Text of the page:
Getting to Know Doug Allen
Doug Allen is a Connecticut guy with a tasty alt-country Nashville sound. He has combined his love of nature and music and is loving playing songs for all kinds of audiences. His reminiscences about learning how to play guitar and how he began songwriting will resonate with all singer-songwriters. Doug is one of 24 musicians chosen as Emerging Artists at Falcon Ridge Folk Festival in Hillsdale, NY.
Falcon Ridge is celebrating its 25th anniversary the first weekend in August and the Emerging Artist showcase is always one of the highlights of the festival. The musicians are chosen by a three-member jury and are given the opportunity to perform two songs (not to exceed ten minutes). The audience votes for their favorites and three or four acts are asked to return to the main stage the following year.
To learn a bit more about Doug Allen, visit his website.
When did you first pick up the guitar?
Well I picked it up or tried to about three times before it took… People and books kept trying to teach a lot of music theory or simple songs I didn’t know like “Old Beggars Waltz” and I was like “What?… this isn’t rock n’ roll, I want to play songs I know.” So I’d put it down and then be drawn back to it sometimes years later. A high school friend ended up teaching me a few chords to a Neil Young song in the cafeteria and then it stuck with me… after that I haven’t stopped playing since.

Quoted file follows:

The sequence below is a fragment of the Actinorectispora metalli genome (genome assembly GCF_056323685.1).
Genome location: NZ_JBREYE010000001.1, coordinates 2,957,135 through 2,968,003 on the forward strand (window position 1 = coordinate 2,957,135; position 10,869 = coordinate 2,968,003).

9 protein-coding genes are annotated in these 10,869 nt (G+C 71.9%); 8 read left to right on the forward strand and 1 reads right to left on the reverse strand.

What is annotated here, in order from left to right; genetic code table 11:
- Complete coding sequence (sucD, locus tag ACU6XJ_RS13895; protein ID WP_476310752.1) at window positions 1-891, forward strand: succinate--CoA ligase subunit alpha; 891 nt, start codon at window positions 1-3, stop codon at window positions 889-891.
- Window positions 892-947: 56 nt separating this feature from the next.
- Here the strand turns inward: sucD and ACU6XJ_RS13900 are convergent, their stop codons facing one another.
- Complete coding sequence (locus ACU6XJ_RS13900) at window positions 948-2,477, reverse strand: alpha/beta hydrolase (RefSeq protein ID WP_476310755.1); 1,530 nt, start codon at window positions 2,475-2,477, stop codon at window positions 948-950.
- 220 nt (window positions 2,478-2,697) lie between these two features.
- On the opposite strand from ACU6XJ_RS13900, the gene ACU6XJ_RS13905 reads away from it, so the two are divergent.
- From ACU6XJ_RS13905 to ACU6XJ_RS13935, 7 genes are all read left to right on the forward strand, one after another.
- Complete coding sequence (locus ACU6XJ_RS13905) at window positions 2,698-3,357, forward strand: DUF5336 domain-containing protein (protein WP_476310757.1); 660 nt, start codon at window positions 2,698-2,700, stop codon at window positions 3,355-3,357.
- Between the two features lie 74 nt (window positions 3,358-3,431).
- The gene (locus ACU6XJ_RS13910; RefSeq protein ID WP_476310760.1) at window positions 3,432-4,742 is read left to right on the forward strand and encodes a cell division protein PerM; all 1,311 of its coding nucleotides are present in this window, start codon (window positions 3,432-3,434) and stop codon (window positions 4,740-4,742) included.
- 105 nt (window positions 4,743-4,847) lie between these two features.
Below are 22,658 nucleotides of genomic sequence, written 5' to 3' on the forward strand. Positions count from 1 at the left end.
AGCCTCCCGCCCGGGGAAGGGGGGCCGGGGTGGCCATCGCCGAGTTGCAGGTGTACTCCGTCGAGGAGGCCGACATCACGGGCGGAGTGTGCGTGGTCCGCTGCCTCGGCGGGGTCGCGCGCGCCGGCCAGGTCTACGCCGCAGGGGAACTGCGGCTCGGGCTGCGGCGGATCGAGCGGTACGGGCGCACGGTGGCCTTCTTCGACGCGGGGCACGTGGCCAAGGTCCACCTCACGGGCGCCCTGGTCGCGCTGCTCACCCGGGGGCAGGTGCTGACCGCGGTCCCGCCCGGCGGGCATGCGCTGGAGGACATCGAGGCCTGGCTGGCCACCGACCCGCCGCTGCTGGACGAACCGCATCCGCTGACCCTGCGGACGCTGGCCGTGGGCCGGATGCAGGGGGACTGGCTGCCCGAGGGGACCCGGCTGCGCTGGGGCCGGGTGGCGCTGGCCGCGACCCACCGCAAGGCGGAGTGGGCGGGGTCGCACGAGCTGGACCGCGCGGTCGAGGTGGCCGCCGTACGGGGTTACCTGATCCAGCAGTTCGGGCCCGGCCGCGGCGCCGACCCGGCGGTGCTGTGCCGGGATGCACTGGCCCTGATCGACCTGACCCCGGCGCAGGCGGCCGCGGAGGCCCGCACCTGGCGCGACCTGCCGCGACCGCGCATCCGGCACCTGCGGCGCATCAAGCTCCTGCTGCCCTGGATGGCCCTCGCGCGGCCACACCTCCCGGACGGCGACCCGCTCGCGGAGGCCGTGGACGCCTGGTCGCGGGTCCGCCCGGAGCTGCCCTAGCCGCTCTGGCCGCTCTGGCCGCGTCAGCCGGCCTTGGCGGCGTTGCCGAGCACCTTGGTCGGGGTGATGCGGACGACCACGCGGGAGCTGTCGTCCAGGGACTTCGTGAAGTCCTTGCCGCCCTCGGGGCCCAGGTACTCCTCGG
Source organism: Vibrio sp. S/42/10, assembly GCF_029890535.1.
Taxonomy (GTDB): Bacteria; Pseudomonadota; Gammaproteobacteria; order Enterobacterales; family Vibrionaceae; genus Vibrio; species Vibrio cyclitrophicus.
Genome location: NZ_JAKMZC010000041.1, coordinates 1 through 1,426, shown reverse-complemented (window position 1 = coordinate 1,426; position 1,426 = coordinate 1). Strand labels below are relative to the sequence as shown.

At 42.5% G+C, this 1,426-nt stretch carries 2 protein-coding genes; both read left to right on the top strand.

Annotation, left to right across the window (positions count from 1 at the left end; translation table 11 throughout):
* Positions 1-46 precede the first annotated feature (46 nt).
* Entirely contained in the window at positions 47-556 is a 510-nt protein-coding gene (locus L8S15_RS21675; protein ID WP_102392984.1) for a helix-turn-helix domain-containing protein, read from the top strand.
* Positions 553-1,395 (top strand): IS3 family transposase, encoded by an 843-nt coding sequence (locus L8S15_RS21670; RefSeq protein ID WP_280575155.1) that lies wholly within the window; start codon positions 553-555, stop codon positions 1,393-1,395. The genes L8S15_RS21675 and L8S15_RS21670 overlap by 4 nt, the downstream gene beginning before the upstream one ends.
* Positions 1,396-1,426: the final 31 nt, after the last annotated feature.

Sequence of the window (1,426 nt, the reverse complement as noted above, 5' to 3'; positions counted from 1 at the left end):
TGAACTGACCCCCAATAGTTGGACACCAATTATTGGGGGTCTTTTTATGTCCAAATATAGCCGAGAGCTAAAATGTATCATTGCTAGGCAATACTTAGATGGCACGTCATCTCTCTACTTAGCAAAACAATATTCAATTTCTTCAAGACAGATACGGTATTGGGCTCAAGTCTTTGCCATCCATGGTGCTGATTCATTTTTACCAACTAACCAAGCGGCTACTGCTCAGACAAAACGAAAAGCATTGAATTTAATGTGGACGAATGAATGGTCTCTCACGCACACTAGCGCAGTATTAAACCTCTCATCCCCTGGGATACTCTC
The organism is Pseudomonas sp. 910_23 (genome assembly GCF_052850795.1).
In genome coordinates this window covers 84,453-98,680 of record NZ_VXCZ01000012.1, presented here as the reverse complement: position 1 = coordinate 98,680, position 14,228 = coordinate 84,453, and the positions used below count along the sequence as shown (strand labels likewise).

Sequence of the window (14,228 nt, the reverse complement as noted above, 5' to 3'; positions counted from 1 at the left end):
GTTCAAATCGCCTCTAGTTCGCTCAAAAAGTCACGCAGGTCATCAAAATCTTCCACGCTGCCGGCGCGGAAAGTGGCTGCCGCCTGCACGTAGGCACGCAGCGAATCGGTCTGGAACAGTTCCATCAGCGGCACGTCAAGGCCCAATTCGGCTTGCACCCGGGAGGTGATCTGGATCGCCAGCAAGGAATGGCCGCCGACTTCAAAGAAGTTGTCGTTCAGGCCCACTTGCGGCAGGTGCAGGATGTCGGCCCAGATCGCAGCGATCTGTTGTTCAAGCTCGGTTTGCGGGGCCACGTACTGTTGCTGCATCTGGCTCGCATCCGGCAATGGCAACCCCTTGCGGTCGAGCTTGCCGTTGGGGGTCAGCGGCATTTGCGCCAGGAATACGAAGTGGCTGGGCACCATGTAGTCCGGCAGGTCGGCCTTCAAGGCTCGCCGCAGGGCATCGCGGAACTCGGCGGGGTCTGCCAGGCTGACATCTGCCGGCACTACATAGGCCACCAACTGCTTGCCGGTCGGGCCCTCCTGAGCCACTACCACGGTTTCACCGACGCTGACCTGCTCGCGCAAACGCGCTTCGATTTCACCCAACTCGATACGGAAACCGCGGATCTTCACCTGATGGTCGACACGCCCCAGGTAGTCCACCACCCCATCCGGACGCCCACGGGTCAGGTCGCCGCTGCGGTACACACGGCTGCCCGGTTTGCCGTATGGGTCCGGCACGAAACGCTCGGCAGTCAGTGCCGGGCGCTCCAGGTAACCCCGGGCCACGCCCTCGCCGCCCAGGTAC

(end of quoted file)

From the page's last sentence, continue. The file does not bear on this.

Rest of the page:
You recorded your last CD in Nashville. Was there a reason you decided to do it down there? Are you a fan of the Nashville sound?
Good question… I’ve been spending more and more time in Nashville over the past few years and just love it there, such a great music scene and it feels like a good fit. I had written a few country songs and I figured I’d go there to get some real lap steel guitar on it. No one really plays that up here in the Northeast. I am also very inspired by a lot of new country, like Zac Brown Band, Keith Urban and Dierks Bentley. Their sound influenced me to record my last CD there. The Nashville players and engineers are just terrific and so versatile. It was a trip to record with some well-known musicians in country music, all so creative… I loved it and hope to do it again soon with a new batch of tunes this fall.
When did you start writing your own songs?
I started writing my own “song ideas” as a small kid way before I learned to play an instrument… I’d lie in bed at night and before I’d fall asleep, the ideas would flow and I’d say “hey that would make a pretty cool song” but I never wrote them down until I had a guitar and a girlfriend for inspiration : )… so probably high school.
I love playing all sorts of gigs… Solo, duos and band shows. I often think of all the cool people I’ve met and places I’ve seen that I would not have without music in my life.
Solo acoustic gigs can be very intimate and cool but shows with the band are nice too because you can really feed off the energy of the crowd when you have the bass and drums kickin’ behind you… for instance, we played in front of impromptu mosh pit on the 4th of July this summer with a ton of sweaty, dancing college students and ya just can’t beat it… I don’t think that could happen at a solo acoustic show… but I’ll keep trying! : )